As I read Mary McKinney's column at Inside Higher Ed, I couldn't help feeling more than a bit ambivalent. On the one hand, McKinney is correct: most departments could do more with people willing to repress their primal urge to whine and less with people who can't tell the difference between a colleague and a verbal punching bag. On the other hand, accusations of uncollegial behavior can be convenient shorthand for "I'm not comfortable with your sex/politics/religion/whatever" (see the CoHE). To make matters more confusing, some campuses write collegiality into the requirements for tenure; others omit it altogether (and, therefore, should not be able to cite it as a reason to deny tenure).
I don't know if academics are all loners at heart, but a number of us confuse two very different things:
1. Our expectation that we will be assessed on the basis of our professional expertise, not on our social failings. We're academics. We like books. Quite a few of us, I suspect, like books more than we like people. This state of mind can generate a certain cluelessness when it comes to social interaction. Of course, some academics would be annoying if they were working at McDonald's. Nevertheless, once we've been hired--a process that includes evaluating the likelihood that current department members may want to permanently lock a potential new colleague in the broom closet--we rightly expect that we'll be evaluated for our scholarship, teaching, and service, not on our ability to play well with others (unless, of course, we've been informed otherwise in our contracts).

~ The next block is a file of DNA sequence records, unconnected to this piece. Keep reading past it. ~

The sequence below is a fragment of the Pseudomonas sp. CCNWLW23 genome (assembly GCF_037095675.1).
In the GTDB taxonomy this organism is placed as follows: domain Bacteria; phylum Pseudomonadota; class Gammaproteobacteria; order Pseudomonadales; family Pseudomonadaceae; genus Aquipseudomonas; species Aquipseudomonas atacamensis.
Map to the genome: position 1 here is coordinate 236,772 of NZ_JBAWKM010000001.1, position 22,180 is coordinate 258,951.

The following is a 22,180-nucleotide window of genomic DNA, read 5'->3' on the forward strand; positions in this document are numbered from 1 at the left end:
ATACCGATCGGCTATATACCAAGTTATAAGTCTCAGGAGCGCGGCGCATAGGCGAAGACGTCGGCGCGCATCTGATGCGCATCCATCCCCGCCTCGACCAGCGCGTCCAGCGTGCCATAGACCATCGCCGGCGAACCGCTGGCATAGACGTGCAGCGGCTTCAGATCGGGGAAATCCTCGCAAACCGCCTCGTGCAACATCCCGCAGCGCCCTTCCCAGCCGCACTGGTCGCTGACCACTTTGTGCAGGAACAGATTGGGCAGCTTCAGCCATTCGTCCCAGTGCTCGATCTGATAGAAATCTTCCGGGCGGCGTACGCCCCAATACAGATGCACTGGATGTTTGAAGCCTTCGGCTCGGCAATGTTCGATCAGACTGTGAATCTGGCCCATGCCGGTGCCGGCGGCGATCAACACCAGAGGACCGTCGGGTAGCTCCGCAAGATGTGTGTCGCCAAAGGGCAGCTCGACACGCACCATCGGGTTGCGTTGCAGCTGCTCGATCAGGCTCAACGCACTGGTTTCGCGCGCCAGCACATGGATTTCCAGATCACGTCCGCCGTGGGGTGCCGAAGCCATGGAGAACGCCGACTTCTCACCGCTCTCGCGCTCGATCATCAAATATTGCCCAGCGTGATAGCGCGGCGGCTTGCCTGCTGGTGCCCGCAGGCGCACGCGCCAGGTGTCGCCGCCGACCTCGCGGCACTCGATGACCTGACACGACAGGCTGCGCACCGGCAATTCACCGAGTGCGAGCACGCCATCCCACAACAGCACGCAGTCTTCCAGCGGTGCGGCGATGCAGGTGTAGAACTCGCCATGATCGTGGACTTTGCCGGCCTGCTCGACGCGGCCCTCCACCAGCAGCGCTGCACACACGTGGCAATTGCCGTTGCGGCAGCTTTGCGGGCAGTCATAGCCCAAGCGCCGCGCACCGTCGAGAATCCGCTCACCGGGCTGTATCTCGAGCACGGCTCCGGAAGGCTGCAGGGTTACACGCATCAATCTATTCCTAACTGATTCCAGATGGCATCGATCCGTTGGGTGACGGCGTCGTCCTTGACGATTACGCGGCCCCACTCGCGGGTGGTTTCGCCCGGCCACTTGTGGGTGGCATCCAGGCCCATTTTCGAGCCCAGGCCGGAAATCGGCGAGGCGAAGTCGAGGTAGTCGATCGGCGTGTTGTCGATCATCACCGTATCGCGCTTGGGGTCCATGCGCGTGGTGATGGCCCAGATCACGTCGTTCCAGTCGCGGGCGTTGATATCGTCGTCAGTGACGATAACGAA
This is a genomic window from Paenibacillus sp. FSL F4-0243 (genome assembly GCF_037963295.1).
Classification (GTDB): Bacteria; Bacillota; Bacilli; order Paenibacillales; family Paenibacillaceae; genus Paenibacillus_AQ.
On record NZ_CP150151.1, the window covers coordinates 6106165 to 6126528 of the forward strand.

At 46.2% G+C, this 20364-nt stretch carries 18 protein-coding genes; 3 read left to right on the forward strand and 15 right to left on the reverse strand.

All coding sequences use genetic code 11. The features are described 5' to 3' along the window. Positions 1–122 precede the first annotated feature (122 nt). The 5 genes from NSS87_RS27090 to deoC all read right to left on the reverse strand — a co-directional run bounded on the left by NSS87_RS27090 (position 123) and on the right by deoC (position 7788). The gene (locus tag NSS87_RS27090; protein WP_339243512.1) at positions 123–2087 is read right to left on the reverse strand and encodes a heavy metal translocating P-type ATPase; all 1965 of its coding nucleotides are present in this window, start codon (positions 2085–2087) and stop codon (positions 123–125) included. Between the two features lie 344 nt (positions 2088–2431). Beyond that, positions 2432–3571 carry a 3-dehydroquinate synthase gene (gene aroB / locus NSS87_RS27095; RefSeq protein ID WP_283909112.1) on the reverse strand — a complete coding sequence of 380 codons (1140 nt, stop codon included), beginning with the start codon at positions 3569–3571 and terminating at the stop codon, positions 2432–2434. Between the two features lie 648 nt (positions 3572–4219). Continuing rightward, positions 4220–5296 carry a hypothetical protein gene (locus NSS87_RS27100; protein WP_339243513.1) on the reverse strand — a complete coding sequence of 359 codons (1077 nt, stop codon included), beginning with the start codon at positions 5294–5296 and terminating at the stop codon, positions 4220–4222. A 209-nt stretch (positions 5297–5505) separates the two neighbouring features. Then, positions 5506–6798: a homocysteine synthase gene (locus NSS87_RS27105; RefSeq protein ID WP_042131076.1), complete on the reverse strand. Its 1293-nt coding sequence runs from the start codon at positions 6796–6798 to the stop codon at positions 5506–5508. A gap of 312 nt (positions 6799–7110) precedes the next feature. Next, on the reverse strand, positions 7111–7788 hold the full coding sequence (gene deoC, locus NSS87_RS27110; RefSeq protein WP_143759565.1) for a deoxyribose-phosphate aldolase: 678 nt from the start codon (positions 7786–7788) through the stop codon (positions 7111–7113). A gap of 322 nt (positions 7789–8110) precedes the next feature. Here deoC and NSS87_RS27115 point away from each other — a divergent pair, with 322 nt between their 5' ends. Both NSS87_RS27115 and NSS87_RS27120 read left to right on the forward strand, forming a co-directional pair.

2. Everybody else's expectation that colleagues who behave obnoxiously will be treated like obnoxious colleagues. If you behave badly in department meetings, assault people in the halls, and blog about colleagues you dislike without removing all the identifying markers, then--newsflash!--people will not be nice to you. Moreover, they are perfectly within their rights not to be nice to you, because you've demonstrated that you're not a very nice person. (Some colleagues may be more charitable than others.) And they are also within their rights to deny you goodies that require being, if not nice, then at least tactful. For some reason, there are academics who seem incapable of realizing that working with the same group of people over a period of decades may require some modicum of self-restraint.
In other words, I think that we should avoid anything so amorphous as "collegiality" when it comes to tenure decisions--but I also have little patience for those who expect deferential (or even friendly) treatment when they've done nothing but make themselves unpleasant.